Manufacturers release new products with exciting innovations and features to provide further
enhancements for patients. The new Cochlear BAHA 6 Max sound processor was launched in March 2021 to replace the BAHA 5 and BAHA 5 Power processors which appears to be a huge step forward with regard to technology and power available in a smaller size. As a large bone anchored hearing aid service, we wanted to evaluate the benefits patients could achieve from the new processor when compared with patient’s existing processor.

Twenty existing BAHA users (all adult users) were selected based on their need to be reassessed
(last assessment at least 4 years ago and processor 4 years old). This included 10 BAHA 5 and 10 BAHA 5 Power users. All patients will complete a full reassessment and will be upgraded to the BAHA 6 Max sound processor if suitable. Speech testing in quiet and noise will be completed using AB word lists with their existing sound processor and also their new sound processor at their follow up appointment (4-6 weeks later). Patient benefit will be assessed using the Client Orientated Scale of Improvement (COSI) as well as a 25-item questionnaire to evaluate their experience with the new processor in comparison with their existing processor. Patient will also complete a four-week log of use to cover situations, streaming use and battery life.

Data collection is currently ongoing (July 2021).

The completed outcomes of this study will be presented.

Hua H. Baha 6 Max Home test CIR CBAS5779. Cochlear Bone Anchored Solutions AB, Sweden. 2021; D1801512.
Monini S, Musy I, Filippi C, Atturo F, Barbara M. Bone conductive implants in single-sided deafness. Acta Otolaryngol. 2015;135(4):381-1.

No conflicts of interest

19. SEQuencing a Baby for an Optimum Outcome (SEQaBOO): Genomics in the newborn screening programme

Dr Andrea D. Short1, Mr Sharan M. Reghunathan2, Professor Kevin J. Munro1,3, Professor Cynthia C. Morton1,4,5,6,7

1Manchester Centre for Audiology and Deafness, School of Health Sciences, University of Manchester, UK, Manchester, UK, 2School of Medical Sciences, University of Manchester, Manchester, UK, Manchester, UK, 3NIHR Manchester Biomedical Research Centre, Central Manchester University Hospitals NHS Foundation Trust, Manchester Academic Health Science Centre, Manchester, UK, 4Department of Obstetrics and Gynecology, Brigham and Women’s Hospital, Boston, USA, 5Department of Pathology, Brigham and Women’s Hospital, Boston, USA, 6Harvard Medical School, Boston, USA, 7Broad Institute of MIT and Harvard, Cambridge, USA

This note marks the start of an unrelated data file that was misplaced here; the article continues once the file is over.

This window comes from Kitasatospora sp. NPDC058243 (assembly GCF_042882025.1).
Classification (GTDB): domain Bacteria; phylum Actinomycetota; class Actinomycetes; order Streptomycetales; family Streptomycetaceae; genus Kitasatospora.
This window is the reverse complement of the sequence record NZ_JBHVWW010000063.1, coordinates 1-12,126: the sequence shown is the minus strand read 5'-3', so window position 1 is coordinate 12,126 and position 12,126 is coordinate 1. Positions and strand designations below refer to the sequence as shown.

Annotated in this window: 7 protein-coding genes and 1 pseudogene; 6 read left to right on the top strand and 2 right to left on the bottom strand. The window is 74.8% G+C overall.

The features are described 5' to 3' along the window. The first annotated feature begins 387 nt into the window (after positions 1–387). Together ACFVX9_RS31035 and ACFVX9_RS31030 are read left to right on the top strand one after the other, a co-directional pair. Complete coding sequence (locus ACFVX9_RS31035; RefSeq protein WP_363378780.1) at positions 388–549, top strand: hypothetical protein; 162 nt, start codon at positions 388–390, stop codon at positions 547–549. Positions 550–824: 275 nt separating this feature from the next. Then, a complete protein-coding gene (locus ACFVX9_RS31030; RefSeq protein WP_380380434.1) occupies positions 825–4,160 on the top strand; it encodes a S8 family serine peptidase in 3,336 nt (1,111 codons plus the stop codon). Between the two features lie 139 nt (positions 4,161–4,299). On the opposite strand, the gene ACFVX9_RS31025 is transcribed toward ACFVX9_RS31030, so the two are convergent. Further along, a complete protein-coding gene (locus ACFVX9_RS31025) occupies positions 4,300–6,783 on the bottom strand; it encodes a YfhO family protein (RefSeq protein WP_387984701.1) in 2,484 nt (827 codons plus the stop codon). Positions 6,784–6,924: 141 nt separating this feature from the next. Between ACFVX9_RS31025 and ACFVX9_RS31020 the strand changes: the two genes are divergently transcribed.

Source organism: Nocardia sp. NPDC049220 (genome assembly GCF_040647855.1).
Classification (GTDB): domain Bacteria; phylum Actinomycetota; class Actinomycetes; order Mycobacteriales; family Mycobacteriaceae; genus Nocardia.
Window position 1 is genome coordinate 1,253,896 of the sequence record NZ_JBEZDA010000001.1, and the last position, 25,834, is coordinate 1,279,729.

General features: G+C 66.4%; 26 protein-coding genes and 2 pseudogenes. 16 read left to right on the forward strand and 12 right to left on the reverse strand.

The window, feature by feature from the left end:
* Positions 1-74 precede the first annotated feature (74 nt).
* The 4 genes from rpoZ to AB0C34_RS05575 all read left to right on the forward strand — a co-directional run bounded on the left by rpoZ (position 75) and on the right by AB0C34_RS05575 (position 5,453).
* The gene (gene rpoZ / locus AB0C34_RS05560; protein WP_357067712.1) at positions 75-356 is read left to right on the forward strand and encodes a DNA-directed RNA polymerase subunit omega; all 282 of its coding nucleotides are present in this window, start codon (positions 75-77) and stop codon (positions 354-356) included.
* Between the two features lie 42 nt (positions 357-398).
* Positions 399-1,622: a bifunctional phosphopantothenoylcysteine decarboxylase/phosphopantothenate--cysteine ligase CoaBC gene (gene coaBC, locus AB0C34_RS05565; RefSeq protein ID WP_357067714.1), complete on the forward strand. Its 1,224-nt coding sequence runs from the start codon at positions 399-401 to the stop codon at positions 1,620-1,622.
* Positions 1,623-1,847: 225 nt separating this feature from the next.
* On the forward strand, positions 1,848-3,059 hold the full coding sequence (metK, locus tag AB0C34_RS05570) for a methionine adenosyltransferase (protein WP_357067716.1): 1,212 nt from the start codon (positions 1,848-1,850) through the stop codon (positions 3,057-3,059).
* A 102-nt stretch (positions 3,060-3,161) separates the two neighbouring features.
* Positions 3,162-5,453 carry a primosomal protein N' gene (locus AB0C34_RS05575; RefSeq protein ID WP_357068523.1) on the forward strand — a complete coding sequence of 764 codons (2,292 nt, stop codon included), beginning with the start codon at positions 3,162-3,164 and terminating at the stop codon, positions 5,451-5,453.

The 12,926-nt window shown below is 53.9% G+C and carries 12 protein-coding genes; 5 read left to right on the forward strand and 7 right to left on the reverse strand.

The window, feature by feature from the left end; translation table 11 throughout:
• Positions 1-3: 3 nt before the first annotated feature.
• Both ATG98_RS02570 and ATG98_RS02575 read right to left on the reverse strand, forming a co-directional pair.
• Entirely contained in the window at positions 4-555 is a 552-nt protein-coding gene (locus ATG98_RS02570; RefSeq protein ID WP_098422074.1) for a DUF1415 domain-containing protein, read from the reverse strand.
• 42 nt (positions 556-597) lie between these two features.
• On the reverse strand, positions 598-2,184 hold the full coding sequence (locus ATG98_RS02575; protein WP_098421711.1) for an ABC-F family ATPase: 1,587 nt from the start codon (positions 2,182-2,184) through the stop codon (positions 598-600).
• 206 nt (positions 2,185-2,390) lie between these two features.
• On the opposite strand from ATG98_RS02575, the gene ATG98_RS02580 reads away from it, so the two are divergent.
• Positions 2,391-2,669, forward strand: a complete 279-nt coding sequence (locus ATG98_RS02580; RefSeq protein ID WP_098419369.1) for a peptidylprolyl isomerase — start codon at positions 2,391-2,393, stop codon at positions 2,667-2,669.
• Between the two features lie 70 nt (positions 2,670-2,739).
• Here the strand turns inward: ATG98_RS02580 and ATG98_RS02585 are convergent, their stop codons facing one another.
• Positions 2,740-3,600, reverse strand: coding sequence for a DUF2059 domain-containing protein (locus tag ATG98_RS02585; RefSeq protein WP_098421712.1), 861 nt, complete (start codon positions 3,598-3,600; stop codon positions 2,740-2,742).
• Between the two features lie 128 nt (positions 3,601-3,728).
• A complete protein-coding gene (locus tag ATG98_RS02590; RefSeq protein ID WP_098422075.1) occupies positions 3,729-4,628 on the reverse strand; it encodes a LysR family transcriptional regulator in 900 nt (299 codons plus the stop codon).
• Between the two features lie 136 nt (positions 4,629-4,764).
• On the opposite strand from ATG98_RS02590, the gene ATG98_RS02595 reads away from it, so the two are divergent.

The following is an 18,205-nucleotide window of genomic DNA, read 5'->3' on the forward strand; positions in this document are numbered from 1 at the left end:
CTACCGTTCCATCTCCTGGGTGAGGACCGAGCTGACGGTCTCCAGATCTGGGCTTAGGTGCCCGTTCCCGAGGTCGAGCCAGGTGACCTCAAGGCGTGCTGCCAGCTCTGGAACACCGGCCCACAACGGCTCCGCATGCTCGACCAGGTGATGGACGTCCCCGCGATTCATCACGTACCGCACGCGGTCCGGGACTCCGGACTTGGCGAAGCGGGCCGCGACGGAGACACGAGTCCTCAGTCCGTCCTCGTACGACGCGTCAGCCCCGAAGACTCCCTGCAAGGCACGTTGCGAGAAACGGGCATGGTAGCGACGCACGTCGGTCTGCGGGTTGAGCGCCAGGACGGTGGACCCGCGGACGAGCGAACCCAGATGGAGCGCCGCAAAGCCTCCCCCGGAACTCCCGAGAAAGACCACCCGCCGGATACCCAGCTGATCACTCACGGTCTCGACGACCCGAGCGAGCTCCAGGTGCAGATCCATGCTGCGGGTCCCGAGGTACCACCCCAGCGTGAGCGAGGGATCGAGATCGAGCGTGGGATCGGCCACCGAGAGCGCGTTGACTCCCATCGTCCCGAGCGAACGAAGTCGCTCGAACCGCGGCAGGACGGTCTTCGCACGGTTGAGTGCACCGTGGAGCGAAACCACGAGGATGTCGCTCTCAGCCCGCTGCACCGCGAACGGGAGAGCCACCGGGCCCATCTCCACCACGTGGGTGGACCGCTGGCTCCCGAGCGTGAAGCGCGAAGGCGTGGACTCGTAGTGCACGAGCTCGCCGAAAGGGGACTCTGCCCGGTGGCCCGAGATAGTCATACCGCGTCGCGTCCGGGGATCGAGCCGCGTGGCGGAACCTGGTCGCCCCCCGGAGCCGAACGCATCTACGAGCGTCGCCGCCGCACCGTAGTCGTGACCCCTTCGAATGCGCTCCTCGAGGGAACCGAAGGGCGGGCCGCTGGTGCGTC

SEQaBOO is investigating how genomic information may enhance the care and management of newborns who are deaf or hard of hearing (DHH), following the introduction of the Hearing Loss gene panel to the newborn screening programme in England.


SEQaBOO is using questionnaires – exploring general health, speech and language development – to evaluate parents’ opinions of genomic sequencing for DHH newborns.

Participants are being recruited from four Manchester hospitals: Royal Manchester Children’s Hospital, Trafford General Hospital, Altrincham Hospital and Withington Community Hospital.

Parents are invited to participate if they:

  • Have a baby referred for audiological testing from the newborn functional hearing screen
  • Are fluent English speakers
  • Are parents of babies from the “well baby programme” (babies spending <48h on the Special Care unit).

Questionnaire data are collected at baseline (referral for audiological testing), when baby is 6 months old, then annually up to 4.5 years. SEQaBOO will evaluate the knowledge and understanding of genomics in parents with DHH babies and parents whose baby is not DHH. It will investigate how genomic results can have a clinical impact.


Recruitment is underway and baseline data are being collected.


More than 1,000 genes are involved in hearing – and as such, may be implicated in hearing loss. Significant advances in genomic medicine, including technologies like gene editing and polygenic risk scores, have potential for precision medicine in audiology.

Identifying genetic causes of DHH will pave the way for personalised treatments to restore/ improve hearing of DHH individuals. As increased numbers of genetic causes for DHH are identified, DHH individuals may aspire to participate in clinical trials, hence SEQaBOO highlights the need for a hearing health genetic registry to capture the genetic classification of DHH alongside the natural history of DHH in individuals.

No conflicts of interest


20. Deaf Awareness Amongst Healthcare Reception Staff

Miss Bethany Singleton1
1Cardiff And Vale, Cardiff , , 2UCL, ,

One in six adults in the UK are affected by a hearing loss which can lead to increased difficulty in understanding speech (RNID 2015).

Health care settings can be particularly difficult due to poor acoustics and background noise (Barnett 2002).

This can result in patients being unclear about their diagnosis and medication (Ringham 2013).

Many hearing impaired individuals report great difficulty in the reception area (Davies and Shannon 2004).

We aimed to investigate the deaf awareness of staff working in this area.

A questionnaire was developed to investigate whether health care reception staff had received any deaf awareness training.

It also aimed to investigate whether clinics had made any adjustments to facilitate communication, attitudes towards training and knowledge of health care staff.

The questionnaire was sent to 230 clinics which included dentists, opticians and audiology clinics.

Results suggested a lack of deaf awareness training despite the perceived need for it.

Although little training was provided, the majority of the respondents were able to list accurate communication tactics.